Lecture/Lecture Series

Franklin Lecture: Self-assembled Plasmonic Structures

Wednesday, February 1, 2017, 4:00 PM - 5:00 PM
George C. Schatz, Professor of Chemistry, Northwestern University

Recently there has been growing interest in the coupling of self-assembly chemistry with the formation of silver and gold nanoparticles, to create a new generation of materials of interest for sensing and optical devices. This talk describes the self more  »



“DNA Programmed Dynamical Systems Outside Cells: from Gene Circuits to Self-Assembly”

Tuesday, January 31, 2017, 12:30 PM - 1:30 PM
Vincent Noireaux, Associate Professor, School of Physics and Astronomy, University of Minnesota

Abstract: The analysis and characterization of complex dynamical interactions involved in gene regulation is a major theme in post-genomic research. Researchers from many different backgrounds have developed novel approaches to dissect gene network a more  »


“Hidden Interactions in Resource-limited Genetic Circuits”

Tuesday, January 24, 2017, 12:30 PM - 1:30 PM
Domitilla Del Vecchio, Associate Professor, Massachusetts Institute of Technology

Abstract: Synthetic genetic circuits are “powered” by cellular resources, which are found in limited amounts. The sharing of these resources by different circuit components often hampers the functionality of circuits. In this talk, I will illustrate more  »


Measuring Long-range Correlated Dynamics in Organic Glasses

Wednesday, January 18, 2017, 4:00 PM - 5:00 PM
Zahra Fakhraai, Assistant Professor of Chemistry, University of Pennsylvania

Nanometer-sized thin films of small organic molecules are widely used in applications ranging from organic photovoltaics and organic light emitting diodes, to protective coatings and high resolution nano-imprint lithography. Physical vapor deposition more  »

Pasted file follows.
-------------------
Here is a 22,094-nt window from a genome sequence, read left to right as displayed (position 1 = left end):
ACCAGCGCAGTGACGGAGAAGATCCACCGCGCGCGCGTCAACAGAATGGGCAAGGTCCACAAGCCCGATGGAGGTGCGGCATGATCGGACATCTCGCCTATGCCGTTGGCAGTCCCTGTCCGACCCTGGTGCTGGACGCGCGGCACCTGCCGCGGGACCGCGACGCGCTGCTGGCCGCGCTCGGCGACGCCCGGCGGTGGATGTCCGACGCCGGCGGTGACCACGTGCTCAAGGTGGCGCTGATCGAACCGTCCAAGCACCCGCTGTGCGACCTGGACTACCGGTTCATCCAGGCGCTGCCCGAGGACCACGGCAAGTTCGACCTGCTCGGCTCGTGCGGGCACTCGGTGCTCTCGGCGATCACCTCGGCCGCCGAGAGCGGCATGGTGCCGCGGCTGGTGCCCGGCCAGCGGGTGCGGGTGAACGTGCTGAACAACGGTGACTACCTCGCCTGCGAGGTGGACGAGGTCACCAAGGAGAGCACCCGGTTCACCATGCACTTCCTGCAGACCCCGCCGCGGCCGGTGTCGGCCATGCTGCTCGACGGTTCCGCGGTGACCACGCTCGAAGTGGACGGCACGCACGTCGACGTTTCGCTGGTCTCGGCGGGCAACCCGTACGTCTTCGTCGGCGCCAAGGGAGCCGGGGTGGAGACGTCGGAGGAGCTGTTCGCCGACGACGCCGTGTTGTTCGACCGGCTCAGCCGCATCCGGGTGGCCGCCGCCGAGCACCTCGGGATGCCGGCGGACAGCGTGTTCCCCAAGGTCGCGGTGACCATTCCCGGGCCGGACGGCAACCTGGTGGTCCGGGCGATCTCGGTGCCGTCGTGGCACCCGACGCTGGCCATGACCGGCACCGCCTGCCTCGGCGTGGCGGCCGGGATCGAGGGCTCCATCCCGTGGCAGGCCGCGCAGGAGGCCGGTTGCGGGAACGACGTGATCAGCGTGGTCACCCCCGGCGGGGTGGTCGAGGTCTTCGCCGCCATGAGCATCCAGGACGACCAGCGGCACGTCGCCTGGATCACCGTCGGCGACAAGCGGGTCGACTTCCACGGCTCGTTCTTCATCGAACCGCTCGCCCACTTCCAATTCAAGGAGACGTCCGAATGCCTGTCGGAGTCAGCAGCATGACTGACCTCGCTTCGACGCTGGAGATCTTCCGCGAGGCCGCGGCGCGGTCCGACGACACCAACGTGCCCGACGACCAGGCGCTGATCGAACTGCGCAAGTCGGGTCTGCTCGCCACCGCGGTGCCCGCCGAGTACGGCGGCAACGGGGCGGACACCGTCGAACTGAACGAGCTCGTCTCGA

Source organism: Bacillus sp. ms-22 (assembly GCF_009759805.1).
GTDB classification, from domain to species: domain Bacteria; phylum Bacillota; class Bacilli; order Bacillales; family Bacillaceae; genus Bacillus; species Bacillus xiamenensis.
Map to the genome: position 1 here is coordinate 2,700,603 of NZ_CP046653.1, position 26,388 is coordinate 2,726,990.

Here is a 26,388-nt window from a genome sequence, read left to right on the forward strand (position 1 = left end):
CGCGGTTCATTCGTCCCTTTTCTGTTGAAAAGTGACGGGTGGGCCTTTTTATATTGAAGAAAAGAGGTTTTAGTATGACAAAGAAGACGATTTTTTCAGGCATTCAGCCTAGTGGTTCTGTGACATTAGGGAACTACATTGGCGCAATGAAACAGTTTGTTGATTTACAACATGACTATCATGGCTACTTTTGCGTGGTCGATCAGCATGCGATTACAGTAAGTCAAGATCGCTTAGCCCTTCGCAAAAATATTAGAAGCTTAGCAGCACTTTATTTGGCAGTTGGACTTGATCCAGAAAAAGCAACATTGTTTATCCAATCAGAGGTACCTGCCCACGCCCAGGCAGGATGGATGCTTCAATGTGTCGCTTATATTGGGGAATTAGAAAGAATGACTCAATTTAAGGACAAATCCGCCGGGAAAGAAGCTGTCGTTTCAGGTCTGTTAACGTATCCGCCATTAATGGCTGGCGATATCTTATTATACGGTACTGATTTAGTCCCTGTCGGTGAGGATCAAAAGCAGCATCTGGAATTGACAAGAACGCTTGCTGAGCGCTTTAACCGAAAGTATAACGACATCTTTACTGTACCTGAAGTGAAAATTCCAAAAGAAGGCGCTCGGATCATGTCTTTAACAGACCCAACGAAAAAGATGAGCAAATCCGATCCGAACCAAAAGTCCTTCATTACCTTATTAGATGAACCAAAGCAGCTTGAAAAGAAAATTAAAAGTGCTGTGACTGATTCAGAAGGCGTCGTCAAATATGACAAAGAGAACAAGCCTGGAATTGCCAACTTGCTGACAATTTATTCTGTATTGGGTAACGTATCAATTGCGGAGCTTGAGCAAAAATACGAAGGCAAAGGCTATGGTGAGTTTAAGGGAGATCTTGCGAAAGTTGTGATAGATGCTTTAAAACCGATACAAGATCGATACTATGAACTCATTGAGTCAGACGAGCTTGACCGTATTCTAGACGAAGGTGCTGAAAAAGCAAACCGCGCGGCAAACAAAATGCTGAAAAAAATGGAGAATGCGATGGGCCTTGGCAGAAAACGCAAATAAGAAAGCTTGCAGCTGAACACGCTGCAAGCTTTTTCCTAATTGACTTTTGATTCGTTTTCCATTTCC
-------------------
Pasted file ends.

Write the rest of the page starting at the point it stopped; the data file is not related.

"Systems Biology in Single Cells: A Tale of Two Viruses

Tuesday, January 17, 2017, 12:30 PM - 1:30 PM
Abhyudai Singh, Assistant Profesor, University of Delaware

Abstract: In the noisy cellular environment, expression of genes has been shown to be stochastic across organisms ranging from prokaryotic to human cells. Stochastic expression manifests as cell-to-cell variability in the levels of RNAs/proteins, in more  »


Synthetic Nucleic Acid Topology and Colloidal LEGO-Like Nanoparticles for Biological and Plasmonic Applications

Wednesday, January 11, 2017, 4:00 PM - 5:00 PM
Yossi Weizmann, Assistant Professor of Chemistry, University of Chicago

The iconic double helical structure of DNA has excited the imagination of both scientists and non-scientists for more than six decades. In recent times, the programmable nature of DNA has redefined its use as a powerful building material for the cons more  »


"Signatures of Mutational Processes in Human Cancer"

Tuesday, January 10, 2017, 12:30 PM - 1:30 PM
Ludmil B. Alexandrov, Oppenheimer Fellow, Center for Nonlinear Studies, Los Alamos National Laboratory

Abstract: All cancers are caused by somatic mutations. These mutations may be the consequence of the intrinsic slight infidelity of the DNA replication machinery, exogenous or endogenous mutagen exposures, enzymatic modification of DNA, or defective more  »